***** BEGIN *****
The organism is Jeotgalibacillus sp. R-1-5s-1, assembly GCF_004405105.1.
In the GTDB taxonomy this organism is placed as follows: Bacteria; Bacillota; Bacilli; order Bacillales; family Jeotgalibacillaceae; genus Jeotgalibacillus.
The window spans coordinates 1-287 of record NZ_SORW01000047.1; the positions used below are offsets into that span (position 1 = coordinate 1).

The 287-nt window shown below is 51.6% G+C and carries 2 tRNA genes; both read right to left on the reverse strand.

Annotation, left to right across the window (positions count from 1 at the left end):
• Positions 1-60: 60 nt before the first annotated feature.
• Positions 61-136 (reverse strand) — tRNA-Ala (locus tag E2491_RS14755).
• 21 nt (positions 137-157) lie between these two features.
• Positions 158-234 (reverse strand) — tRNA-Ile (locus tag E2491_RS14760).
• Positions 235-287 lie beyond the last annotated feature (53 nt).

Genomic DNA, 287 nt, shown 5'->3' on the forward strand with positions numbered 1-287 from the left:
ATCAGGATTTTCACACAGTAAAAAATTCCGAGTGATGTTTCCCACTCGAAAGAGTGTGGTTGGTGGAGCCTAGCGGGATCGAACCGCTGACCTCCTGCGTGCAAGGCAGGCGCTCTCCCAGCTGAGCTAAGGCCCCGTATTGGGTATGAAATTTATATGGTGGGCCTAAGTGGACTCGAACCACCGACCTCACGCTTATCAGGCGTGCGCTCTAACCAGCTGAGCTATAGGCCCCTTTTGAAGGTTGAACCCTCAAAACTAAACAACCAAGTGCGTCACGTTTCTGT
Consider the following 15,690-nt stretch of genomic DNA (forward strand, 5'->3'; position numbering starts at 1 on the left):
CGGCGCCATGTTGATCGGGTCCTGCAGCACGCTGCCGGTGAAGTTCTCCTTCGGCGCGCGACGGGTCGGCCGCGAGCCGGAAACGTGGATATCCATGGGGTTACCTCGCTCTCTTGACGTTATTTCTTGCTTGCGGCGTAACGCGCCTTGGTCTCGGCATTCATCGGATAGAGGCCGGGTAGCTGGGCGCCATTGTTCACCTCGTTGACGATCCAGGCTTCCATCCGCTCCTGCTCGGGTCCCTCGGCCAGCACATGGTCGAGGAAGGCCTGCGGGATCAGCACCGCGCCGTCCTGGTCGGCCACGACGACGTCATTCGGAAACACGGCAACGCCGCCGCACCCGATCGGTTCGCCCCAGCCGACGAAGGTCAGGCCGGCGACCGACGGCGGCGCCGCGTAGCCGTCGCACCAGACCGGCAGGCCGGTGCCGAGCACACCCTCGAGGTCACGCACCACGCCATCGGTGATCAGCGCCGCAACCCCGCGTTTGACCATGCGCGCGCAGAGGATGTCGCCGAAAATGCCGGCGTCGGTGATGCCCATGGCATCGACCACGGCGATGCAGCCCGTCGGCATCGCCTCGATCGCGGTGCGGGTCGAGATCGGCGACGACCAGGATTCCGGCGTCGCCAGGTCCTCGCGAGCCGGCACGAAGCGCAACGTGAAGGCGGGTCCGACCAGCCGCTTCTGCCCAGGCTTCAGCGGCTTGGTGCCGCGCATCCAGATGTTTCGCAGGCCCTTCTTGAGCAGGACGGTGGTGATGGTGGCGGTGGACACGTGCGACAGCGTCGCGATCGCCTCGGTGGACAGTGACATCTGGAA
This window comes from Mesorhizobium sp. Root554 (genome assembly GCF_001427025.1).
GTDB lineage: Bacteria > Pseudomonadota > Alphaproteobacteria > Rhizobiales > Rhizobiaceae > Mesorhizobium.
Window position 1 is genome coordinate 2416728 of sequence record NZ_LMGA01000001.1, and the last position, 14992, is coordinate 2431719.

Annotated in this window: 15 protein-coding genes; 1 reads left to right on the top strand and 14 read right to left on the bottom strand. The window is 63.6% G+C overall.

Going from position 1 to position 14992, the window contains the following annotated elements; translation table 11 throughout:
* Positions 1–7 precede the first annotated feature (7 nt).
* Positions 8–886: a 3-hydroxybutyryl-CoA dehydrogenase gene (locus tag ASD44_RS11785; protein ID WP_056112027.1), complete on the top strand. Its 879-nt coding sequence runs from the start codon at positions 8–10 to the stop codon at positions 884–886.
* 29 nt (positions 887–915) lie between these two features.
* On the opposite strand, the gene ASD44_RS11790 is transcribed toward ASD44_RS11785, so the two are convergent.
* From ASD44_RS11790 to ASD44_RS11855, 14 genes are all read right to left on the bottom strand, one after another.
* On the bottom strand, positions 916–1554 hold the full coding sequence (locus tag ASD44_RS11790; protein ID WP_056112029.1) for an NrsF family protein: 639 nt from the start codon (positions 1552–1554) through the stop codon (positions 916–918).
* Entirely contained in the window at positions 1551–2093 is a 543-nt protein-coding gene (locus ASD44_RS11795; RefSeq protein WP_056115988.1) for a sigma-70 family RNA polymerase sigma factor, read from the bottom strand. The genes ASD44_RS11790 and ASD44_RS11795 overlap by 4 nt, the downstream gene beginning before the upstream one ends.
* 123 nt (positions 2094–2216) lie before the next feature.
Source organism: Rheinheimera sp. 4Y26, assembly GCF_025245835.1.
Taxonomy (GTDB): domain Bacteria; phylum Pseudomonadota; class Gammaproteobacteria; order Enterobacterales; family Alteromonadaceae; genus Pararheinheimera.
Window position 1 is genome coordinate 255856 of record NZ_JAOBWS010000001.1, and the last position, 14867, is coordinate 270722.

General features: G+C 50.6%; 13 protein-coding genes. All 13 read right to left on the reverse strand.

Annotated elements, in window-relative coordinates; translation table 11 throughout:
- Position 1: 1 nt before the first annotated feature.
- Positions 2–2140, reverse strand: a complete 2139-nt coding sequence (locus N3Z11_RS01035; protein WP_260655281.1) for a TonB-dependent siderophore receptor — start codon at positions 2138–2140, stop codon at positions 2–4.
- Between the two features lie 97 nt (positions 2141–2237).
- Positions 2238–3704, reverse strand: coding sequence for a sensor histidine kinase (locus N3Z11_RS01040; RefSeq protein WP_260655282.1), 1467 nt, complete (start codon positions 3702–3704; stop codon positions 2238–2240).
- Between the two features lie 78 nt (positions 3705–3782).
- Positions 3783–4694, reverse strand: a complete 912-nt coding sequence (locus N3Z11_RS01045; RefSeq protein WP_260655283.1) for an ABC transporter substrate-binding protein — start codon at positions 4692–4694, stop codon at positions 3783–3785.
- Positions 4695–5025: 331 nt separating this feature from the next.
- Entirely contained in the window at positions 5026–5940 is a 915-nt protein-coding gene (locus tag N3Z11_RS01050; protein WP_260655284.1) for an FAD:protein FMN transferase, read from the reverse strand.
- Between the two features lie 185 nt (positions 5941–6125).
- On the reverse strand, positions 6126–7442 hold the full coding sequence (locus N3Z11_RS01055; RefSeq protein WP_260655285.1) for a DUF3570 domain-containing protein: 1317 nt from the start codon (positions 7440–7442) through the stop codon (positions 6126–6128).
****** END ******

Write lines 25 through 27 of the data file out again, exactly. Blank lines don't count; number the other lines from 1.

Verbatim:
* On the bottom strand, positions 916–1554 hold the full coding sequence (locus tag ASD44_RS11790; protein ID WP_056112029.1) for an NrsF family protein: 639 nt from the start codon (positions 1552–1554) through the stop codon (positions 916–918).
* Entirely contained in the window at positions 1551–2093 is a 543-nt protein-coding gene (locus ASD44_RS11795; RefSeq protein WP_056115988.1) for a sigma-70 family RNA polymerase sigma factor, read from the bottom strand. The genes ASD44_RS11790 and ASD44_RS11795 overlap by 4 nt, the downstream gene beginning before the upstream one ends.
* 123 nt (positions 2094–2216) lie before the next feature.